Defense bill calls climate change a security threat
WASHINGTON — The Republican-led House decisively approved a defense policy bill on Friday that declares climate change a national security threat, demands rigorous oversight of the Pentagon’s cyberoperations and rejects the Trump administration’s bid to close military bases.
Lawmakers voted 344-81 on Friday to pass the sweeping legislation. The bill authorizes $696 billion in defense spending for the 2018 fiscal year, including nearly $30 billion more for core Pentagon operations than President Trump requested.
Yet defense hawks pushing the hardest for the big boost in spending still face an uphill battle. For the spending increases to materialize, Congress first will have to agree to roll back a 2011 law that set strict limits on military spending. But that won’t be easy. Lifting the budget caps will face resistance from Democrats who are seeking to increase the budgets for other government agencies.
The bill includes a section that says global warming is “a direct threat to the national security.” It’s a potentially surprising addition given Trump’s publicly stated doubts about climate change and his recent decision to pull the U.S. out of the landmark accord aimed at combatting global warming.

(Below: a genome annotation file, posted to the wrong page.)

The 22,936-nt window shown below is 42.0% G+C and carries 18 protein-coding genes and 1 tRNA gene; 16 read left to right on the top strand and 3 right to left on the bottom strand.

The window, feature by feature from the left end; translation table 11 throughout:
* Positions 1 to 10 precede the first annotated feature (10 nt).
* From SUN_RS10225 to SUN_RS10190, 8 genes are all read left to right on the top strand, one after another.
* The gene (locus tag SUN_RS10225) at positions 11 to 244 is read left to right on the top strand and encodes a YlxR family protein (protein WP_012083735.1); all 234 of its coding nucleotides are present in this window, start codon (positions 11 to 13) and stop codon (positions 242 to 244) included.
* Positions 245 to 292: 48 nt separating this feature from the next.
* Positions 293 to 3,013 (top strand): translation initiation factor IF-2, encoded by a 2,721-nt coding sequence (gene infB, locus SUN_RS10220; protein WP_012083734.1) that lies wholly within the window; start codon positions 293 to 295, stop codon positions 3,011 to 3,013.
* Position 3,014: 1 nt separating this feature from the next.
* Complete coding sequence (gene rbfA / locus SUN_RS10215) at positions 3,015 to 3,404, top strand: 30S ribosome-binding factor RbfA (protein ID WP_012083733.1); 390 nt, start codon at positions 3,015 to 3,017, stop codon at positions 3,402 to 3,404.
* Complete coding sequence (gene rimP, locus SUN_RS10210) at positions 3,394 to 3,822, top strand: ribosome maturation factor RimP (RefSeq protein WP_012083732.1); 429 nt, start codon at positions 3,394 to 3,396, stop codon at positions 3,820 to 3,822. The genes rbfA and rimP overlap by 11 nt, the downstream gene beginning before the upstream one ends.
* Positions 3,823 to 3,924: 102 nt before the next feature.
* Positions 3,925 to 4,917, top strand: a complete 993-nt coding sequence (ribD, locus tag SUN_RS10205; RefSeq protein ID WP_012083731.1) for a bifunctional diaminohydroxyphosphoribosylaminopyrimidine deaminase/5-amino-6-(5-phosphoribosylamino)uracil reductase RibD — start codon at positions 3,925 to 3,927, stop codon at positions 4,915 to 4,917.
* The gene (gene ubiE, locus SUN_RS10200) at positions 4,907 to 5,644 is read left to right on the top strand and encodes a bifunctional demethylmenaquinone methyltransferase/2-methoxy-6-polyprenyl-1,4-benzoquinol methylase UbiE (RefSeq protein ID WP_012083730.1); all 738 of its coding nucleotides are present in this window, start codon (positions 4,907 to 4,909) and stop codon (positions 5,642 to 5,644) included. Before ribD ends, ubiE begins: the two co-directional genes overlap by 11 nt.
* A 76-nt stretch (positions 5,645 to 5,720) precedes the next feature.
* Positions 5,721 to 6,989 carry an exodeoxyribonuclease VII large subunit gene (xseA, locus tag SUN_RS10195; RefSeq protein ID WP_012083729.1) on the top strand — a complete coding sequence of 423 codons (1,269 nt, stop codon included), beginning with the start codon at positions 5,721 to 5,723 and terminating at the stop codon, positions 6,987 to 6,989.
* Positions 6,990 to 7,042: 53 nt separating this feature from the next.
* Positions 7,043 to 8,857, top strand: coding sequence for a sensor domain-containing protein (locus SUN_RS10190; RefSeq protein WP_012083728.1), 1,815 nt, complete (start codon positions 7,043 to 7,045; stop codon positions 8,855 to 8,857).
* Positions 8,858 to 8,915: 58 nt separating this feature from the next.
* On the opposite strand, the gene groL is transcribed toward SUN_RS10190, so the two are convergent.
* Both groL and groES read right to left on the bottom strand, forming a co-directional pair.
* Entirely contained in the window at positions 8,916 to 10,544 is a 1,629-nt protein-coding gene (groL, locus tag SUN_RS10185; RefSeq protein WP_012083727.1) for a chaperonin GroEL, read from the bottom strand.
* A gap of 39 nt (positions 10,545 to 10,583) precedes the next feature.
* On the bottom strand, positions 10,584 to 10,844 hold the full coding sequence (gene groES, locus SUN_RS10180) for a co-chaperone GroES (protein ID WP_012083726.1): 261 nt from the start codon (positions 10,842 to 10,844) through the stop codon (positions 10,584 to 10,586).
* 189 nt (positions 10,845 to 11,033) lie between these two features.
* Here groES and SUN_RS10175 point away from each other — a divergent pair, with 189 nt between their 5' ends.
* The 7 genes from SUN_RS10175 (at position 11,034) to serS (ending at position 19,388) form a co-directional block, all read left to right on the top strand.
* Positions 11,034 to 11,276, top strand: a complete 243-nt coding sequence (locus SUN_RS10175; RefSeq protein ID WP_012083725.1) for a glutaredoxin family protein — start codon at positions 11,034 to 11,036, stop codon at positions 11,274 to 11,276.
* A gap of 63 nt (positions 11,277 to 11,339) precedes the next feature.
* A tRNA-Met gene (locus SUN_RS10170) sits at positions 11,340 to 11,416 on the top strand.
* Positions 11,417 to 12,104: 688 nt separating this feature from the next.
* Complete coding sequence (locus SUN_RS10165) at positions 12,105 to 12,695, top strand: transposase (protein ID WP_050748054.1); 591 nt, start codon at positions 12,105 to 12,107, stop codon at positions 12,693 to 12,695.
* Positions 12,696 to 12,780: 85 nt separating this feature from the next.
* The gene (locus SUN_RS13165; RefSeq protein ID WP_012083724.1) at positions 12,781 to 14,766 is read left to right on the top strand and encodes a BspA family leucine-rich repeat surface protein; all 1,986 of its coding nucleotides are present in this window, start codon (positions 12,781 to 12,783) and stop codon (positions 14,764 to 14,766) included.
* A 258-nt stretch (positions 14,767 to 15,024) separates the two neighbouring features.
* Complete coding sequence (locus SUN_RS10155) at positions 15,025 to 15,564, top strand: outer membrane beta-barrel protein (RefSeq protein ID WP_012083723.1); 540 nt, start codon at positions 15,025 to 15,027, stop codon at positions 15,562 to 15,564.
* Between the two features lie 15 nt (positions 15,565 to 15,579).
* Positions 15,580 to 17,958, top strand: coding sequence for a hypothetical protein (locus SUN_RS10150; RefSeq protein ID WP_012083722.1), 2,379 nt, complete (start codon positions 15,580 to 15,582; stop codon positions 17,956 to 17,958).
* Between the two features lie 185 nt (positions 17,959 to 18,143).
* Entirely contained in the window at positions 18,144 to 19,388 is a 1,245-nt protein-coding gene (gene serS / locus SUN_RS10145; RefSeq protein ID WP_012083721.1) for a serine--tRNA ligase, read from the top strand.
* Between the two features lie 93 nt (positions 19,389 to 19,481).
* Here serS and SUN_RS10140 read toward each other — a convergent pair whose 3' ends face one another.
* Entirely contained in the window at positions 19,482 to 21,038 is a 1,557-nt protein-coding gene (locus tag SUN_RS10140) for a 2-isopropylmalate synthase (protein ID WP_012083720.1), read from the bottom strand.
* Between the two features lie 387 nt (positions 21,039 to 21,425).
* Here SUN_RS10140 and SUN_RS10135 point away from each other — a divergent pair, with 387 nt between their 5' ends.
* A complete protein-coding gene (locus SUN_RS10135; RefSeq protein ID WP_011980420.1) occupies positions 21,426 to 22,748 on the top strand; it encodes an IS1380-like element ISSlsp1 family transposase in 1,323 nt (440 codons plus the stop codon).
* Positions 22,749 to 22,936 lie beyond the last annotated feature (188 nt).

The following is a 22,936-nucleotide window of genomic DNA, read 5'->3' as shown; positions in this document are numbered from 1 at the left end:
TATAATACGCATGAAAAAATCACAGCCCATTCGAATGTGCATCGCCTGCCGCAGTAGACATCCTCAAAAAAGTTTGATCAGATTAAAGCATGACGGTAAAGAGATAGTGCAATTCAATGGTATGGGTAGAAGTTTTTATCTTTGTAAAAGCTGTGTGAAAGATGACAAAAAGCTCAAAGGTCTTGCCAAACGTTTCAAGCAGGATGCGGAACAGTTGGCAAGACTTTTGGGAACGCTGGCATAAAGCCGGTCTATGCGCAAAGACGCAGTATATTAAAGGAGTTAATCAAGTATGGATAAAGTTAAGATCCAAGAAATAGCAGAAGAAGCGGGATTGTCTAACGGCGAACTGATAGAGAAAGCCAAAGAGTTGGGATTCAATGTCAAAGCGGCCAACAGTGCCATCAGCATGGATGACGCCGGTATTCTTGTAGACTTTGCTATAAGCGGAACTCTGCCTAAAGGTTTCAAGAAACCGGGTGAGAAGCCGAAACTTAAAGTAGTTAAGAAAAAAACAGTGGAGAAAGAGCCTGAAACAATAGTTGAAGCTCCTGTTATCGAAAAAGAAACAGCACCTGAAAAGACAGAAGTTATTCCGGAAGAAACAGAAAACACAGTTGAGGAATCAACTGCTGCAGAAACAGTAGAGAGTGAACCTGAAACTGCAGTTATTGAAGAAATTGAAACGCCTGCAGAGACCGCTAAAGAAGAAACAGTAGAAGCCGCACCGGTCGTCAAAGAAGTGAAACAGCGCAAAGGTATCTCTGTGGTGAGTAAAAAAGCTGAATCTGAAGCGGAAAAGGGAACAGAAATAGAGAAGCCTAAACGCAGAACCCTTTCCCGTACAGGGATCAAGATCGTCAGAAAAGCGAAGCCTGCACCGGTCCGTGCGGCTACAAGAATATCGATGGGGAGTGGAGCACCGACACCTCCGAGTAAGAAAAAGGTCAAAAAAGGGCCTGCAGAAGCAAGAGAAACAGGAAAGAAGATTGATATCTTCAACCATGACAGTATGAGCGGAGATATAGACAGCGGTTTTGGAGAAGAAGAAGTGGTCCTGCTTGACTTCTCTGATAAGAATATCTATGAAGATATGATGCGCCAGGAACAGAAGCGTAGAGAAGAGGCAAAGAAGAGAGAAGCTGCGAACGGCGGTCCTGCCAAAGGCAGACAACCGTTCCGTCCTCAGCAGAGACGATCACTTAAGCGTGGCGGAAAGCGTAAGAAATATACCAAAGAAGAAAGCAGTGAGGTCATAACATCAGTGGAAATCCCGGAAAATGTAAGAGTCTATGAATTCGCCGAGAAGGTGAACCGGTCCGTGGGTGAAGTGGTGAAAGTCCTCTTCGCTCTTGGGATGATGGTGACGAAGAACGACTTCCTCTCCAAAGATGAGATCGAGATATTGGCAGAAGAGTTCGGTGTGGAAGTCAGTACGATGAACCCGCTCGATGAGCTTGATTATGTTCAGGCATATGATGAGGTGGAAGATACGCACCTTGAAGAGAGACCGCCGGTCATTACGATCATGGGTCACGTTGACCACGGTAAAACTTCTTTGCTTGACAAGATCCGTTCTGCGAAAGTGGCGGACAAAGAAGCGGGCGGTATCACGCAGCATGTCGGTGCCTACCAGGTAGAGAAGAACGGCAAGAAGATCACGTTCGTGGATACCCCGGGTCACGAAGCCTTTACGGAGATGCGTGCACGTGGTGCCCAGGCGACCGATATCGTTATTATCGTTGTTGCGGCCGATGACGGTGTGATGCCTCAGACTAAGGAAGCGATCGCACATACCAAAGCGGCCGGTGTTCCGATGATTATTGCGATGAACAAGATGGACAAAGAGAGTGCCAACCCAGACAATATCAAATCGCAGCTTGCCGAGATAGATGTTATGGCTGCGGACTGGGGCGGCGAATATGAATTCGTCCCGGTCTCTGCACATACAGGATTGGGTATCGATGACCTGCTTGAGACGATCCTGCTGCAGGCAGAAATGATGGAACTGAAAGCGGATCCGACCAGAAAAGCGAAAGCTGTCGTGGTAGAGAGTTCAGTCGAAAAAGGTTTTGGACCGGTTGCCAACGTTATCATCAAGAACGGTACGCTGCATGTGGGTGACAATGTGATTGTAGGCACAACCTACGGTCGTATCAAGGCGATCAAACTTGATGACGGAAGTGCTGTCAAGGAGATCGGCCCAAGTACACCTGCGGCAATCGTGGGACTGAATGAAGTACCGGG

The section requires the Pentagon to deliver a report to Congress detailing the impact of climate change on the armed forces.
Over White House objections, the bill added a bipartisan measure requiring the Defense Department to inform Congress within 48 hours of “any sensitive military cyber operation.”
The bill rejected the Trump administration’s request that the Pentagon be given the authority to start a new round of military base closings in 2021. Defense Secretary Jim Mattis told the Armed Services Committee last month that closing excess installations would save $10 billion over a five-year period.
But military installations are prized possessions in congressional districts and lawmakers refused to go along with Trump just as they denied former President Barack Obama’s bid to shutter facilities.
Defense Secretary Jim Mattis (center) had sought authority to start a new round of military base closings in 2021, but lawmakers rejected the request.